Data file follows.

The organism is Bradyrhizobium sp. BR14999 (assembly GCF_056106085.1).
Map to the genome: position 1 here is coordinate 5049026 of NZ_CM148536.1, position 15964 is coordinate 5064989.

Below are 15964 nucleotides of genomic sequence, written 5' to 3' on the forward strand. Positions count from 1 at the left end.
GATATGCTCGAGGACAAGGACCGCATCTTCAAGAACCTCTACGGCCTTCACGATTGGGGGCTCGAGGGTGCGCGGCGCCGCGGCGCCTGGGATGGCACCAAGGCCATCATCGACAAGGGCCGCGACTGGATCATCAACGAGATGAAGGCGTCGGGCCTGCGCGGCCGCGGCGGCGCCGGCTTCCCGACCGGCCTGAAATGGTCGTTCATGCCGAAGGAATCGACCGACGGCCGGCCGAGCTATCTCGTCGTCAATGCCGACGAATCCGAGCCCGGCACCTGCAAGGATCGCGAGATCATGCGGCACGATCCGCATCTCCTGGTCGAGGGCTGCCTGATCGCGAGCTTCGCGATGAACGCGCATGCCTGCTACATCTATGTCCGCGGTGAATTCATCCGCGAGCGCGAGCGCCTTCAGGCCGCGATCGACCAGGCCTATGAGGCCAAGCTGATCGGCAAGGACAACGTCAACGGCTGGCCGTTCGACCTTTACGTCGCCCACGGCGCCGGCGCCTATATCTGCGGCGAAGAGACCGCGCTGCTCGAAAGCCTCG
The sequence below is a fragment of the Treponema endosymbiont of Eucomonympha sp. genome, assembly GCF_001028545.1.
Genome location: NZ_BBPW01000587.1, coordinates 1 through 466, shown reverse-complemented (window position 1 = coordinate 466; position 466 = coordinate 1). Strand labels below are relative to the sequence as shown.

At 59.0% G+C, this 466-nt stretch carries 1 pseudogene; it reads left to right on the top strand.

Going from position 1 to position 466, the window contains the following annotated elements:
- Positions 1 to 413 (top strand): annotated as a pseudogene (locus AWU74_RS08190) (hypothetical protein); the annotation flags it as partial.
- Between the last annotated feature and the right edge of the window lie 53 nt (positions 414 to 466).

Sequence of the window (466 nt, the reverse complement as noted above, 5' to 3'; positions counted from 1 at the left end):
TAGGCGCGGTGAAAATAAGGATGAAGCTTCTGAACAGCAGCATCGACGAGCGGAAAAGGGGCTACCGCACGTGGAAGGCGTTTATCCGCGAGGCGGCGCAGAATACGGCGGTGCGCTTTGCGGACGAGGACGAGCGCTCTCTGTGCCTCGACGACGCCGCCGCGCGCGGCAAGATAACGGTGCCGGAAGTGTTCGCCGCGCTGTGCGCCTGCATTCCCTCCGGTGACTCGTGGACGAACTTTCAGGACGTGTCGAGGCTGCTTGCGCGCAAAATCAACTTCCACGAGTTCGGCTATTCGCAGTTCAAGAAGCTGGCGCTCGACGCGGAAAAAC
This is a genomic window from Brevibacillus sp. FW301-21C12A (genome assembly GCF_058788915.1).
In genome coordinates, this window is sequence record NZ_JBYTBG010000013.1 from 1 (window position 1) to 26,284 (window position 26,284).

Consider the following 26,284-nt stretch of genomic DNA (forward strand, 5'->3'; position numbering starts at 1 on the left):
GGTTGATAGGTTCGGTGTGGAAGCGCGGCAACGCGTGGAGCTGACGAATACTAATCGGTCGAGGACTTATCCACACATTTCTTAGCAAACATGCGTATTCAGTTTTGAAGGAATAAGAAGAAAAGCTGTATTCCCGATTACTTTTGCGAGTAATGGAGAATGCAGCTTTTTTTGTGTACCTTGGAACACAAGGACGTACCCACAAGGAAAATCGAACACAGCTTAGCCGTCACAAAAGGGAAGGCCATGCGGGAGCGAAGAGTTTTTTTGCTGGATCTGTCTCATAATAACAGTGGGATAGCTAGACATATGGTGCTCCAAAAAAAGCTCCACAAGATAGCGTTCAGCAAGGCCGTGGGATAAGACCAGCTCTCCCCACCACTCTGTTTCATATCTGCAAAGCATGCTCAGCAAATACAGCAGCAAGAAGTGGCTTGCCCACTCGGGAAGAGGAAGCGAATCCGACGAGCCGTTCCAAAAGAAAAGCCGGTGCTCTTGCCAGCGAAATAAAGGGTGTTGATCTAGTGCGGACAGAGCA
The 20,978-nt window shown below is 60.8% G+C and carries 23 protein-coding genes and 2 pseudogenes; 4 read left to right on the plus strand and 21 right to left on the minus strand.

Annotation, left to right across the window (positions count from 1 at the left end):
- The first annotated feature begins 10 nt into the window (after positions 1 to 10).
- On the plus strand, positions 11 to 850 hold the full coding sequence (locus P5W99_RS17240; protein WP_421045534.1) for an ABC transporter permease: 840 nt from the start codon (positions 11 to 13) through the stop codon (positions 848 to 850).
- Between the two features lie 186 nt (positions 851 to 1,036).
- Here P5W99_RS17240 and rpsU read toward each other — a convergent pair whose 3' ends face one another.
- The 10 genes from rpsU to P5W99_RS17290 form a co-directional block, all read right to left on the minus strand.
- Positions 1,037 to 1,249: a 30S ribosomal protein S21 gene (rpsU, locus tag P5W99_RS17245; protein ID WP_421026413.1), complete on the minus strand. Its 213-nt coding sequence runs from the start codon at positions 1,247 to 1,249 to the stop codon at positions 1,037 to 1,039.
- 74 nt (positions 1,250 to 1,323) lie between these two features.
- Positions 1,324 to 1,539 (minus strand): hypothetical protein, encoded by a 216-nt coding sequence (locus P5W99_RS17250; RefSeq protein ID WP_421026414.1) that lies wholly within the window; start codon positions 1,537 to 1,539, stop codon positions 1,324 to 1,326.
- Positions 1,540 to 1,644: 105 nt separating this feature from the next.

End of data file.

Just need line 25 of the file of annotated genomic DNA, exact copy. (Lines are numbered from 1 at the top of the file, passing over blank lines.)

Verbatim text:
- 74 nt (positions 1,250 to 1,323) lie between these two features.